A good friend just underwent a kidney transplant and the anti-rejection drugs are known to interact with grapefruit, so while he is of course incredibly grateful for his new kidney, he is a little sad that he will literally never have grapefruit again.

I know this is a weird one but I'm curious if anyone knows of good flavor extracts that contain absolutely no grapefruit but provide a credible grapefruit flavor so I can make him something grapefruity, yet medication-safe.

  • 1
    Do you know what part of the grapefruit interacts with the drugs? It'd be easier to isolate something safe if you did... – talon8 Jul 11 '12 at 15:36
  • My understanding is that it is furanocoumarin compounds that cause the drug interactions. Also found in the pomelo. – ghoppe Jul 11 '12 at 16:05
  • It is the furanocoumarin - it makes the drugs enter the body too quickly. – rfusca Jul 11 '12 at 18:02
  • 2
    One day soon maybe? scienceblog.com/48576/… – talon8 Jul 11 '12 at 18:12
  • 1
    General health warning: anyone taking statins (which lower cholesterol) should not eat grapefruit. Statins are amongst the most prescribed drugs in the western world so this warning is fairly general. It's not just people who have had kidney transplants that have to be careful. – No'am Newman Jul 12 '12 at 10:25

Two ideas come to mind:

  1. Artificial grapefruit flavor. Clearly not the most desirable ingredient, but they make it and you can buy it online if you look for it.
  2. Hoppy beer (IPAs) for aroma. Certain hop varieties have a strong grapefruit aroma. You can seek out West Coast-style IPAs for this (Lagunitas IPA or Lil' Sumpin and Ballast Point Sculpin are some that come to mind). Or homebrew your own beer with hops like Cascade, Amarillo, Centennial, Citra, and there are several others. You can google for grapefruit hops.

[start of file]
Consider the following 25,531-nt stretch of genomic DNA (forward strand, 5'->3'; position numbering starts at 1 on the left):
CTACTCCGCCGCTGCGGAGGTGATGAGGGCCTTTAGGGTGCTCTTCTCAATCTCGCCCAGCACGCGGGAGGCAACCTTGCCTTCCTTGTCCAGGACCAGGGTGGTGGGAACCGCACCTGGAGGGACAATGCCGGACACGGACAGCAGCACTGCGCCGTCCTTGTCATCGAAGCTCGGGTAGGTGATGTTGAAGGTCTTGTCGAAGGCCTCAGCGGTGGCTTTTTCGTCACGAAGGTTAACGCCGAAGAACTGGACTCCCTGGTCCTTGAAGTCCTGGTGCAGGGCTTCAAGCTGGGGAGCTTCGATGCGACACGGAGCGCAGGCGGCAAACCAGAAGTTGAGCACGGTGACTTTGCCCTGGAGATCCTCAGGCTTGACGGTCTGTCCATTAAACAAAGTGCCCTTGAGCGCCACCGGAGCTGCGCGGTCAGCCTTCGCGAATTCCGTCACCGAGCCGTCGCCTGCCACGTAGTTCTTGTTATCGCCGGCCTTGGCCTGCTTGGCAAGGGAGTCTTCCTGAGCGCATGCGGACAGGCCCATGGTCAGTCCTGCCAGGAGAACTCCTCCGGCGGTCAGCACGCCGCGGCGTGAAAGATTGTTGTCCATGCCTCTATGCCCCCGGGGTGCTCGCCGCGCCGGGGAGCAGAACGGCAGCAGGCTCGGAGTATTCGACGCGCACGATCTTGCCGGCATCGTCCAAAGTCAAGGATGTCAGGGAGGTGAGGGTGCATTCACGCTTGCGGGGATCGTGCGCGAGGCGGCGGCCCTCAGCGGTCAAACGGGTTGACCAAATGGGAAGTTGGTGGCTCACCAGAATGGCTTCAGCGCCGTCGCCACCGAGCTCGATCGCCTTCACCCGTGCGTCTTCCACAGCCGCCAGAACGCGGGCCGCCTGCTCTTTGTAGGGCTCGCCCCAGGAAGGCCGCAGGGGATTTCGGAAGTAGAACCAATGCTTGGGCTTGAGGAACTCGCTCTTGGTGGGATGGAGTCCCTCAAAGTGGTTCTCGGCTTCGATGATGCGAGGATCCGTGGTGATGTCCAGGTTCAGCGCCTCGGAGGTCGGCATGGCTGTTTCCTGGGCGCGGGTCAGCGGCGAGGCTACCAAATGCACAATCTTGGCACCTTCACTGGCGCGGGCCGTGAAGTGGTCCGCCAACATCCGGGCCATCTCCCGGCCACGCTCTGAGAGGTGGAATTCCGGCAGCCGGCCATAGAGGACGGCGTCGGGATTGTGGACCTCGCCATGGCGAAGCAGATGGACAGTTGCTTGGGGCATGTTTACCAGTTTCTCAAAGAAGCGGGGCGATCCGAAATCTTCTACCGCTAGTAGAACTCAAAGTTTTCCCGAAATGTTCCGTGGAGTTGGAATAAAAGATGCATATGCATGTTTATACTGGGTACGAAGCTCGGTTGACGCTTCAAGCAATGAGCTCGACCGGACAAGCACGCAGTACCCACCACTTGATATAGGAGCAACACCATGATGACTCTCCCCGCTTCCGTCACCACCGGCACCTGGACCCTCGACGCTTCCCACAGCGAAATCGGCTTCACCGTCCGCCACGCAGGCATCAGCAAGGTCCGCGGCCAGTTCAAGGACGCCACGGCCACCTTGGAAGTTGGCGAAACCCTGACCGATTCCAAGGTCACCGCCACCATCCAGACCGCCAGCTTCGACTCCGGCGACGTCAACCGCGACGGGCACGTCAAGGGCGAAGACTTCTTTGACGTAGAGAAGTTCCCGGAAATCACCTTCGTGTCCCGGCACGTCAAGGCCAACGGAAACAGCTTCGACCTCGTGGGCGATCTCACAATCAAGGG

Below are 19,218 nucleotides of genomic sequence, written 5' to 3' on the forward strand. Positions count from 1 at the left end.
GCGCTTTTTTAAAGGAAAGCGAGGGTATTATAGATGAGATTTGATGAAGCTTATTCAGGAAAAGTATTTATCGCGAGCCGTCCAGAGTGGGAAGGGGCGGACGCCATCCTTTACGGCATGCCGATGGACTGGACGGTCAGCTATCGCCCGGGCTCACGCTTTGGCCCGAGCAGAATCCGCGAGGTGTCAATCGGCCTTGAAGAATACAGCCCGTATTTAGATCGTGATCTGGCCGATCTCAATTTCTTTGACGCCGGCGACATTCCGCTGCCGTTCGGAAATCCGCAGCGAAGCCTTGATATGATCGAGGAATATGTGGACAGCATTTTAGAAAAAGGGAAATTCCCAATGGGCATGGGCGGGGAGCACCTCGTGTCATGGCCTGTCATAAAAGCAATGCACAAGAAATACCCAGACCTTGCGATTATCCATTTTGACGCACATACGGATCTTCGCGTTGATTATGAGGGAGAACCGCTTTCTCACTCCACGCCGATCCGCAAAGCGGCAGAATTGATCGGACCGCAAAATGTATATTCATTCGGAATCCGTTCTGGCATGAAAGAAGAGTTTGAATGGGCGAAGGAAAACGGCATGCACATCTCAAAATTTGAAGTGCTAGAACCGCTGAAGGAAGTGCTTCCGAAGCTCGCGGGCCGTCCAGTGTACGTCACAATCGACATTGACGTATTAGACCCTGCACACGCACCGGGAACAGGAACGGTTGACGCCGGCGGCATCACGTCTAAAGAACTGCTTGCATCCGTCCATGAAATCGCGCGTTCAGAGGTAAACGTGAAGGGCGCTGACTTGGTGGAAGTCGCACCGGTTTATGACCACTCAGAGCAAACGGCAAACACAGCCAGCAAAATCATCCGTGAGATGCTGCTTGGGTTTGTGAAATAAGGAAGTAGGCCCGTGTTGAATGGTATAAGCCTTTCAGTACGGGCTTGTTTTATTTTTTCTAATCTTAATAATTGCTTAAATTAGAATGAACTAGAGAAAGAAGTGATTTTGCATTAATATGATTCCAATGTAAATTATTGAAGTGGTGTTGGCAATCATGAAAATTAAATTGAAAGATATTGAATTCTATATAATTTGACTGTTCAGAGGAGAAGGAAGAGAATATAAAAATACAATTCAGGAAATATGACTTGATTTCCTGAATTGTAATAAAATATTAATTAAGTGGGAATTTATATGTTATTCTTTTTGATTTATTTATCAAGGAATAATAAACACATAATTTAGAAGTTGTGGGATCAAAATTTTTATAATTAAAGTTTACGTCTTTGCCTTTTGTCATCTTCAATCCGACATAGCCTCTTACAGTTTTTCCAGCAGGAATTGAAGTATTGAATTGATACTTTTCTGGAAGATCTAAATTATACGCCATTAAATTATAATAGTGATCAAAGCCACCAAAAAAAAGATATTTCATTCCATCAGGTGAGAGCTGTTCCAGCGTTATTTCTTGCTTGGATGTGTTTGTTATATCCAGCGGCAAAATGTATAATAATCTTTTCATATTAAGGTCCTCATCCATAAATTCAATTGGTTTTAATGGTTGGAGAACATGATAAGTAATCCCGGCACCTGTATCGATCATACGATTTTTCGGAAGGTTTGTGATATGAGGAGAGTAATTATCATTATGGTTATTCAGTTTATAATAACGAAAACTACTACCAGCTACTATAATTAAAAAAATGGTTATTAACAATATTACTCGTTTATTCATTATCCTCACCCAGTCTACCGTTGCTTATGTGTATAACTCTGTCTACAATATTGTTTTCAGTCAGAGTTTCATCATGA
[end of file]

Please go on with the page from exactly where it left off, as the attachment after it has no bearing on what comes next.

Otherwise, you might try meyer lemon. It's sweeter than a lemon, but still has some sourness, though not the same as grapefruit.

| improve this answer | |

Most of our sense of taste is in fact smell. How about mild lemon/orange recipes but surround the serving with grapefruit scent? Worth a try on a glass of pink lemonade to start.

Also, Bergamot reminds me of the missing bitter note in grapefruit, is that going to have furanocoumarin too?

| improve this answer | |
  • Good idea but the question of finding a good grapefruit scent remains. As for Bergamot, turns out bergamottin was one of the first furanocoumarins they found. And guess where they first found it? – Joel P. Jul 16 '12 at 21:36
  • in Earl Gray? Real grapefruit essential oil would be allowed as a scent. – Pat Sommer Jul 17 '12 at 23:46
  • Again, real grapefruit is the thing he needs to avoid. I don't know how much furanocoumarin would be in a drop of grapefruit essential oil, but there isn't a chance in the world he's willing to risk his kidney on it being non-zero. – Joel P. Jul 19 '12 at 16:17
  • not in, rather around the dish. – Pat Sommer Jul 21 '12 at 1:14
  • Ah, now I see. I do appreciate the creative thinking but I think it's probably not worth the effort & fear of accidental inhalation/contamination for that slight grapefruit hit. – Joel P. Jul 23 '12 at 15:06

Your Answer

By clicking “Post Your Answer”, you agree to our terms of service, privacy policy and cookie policy

Not the answer you're looking for? Browse other questions tagged or ask your own question.